CHURCH OF ST PAUL, WITH WEST WING
- Heritage Category:
- Listed Building
- List Entry Number:
- Date first listed:
- Date of most recent amendment:
- Statutory Address:
- CHURCH OF ST PAUL, WITH WEST WING, PRIOR PARK
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- Statutory Address:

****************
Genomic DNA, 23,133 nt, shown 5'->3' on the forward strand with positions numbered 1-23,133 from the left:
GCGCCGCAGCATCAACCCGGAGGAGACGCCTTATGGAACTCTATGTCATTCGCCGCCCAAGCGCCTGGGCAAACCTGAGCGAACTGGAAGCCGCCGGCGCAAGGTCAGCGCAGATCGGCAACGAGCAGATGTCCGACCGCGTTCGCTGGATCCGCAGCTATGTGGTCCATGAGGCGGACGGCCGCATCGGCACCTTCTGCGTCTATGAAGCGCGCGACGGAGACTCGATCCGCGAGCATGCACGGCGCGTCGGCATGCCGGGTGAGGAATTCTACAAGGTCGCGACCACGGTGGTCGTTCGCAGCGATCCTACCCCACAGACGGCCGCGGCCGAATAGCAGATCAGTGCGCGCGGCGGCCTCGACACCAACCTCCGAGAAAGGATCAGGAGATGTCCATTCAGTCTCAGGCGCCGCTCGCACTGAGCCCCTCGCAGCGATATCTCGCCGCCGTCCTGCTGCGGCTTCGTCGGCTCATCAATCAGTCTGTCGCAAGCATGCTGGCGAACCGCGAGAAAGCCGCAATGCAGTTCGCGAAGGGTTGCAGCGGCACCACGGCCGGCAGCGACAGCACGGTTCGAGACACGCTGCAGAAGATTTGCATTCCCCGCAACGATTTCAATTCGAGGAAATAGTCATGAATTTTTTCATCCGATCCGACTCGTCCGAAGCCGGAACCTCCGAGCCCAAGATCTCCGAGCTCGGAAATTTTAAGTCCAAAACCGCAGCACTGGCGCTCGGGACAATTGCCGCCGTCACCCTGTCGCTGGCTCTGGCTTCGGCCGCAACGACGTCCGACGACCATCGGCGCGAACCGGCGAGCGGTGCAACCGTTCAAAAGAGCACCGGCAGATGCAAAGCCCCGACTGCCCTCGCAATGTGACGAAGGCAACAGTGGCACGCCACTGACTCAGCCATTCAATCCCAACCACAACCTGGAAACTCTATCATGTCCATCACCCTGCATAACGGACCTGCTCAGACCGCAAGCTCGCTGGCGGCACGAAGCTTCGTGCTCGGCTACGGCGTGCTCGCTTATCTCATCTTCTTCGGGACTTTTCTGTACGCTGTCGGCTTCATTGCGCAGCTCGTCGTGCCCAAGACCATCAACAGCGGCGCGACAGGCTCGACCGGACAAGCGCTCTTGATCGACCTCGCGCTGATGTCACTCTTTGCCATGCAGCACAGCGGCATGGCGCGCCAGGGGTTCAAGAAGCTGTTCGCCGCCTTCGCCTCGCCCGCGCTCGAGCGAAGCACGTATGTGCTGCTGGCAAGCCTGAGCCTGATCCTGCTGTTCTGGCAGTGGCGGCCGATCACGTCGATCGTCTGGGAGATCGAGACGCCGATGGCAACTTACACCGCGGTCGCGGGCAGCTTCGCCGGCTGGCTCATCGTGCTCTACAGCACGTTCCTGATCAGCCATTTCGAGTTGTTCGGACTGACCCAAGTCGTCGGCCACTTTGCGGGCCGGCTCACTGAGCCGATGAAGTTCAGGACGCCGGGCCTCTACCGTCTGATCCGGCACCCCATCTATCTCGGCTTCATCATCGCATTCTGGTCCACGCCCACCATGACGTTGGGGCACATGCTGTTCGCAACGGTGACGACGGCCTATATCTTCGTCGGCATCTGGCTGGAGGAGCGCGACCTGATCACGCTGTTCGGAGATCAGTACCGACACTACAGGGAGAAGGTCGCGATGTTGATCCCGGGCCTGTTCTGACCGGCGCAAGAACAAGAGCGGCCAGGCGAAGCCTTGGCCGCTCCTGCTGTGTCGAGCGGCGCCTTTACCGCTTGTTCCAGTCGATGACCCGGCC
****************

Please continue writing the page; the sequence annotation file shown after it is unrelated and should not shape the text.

- CHURCH OF ST PAUL, WITH WEST WING, PRIOR PARK
The building or site itself may lie within the boundary of more than one authority.
- Bath and North East Somerset (Unitary Authority)
- National Grid Reference:
- ST 76097 62902
Church of St Paul, with west wing
(Formerly Listed as: PRIOR PARK Church of St Paul)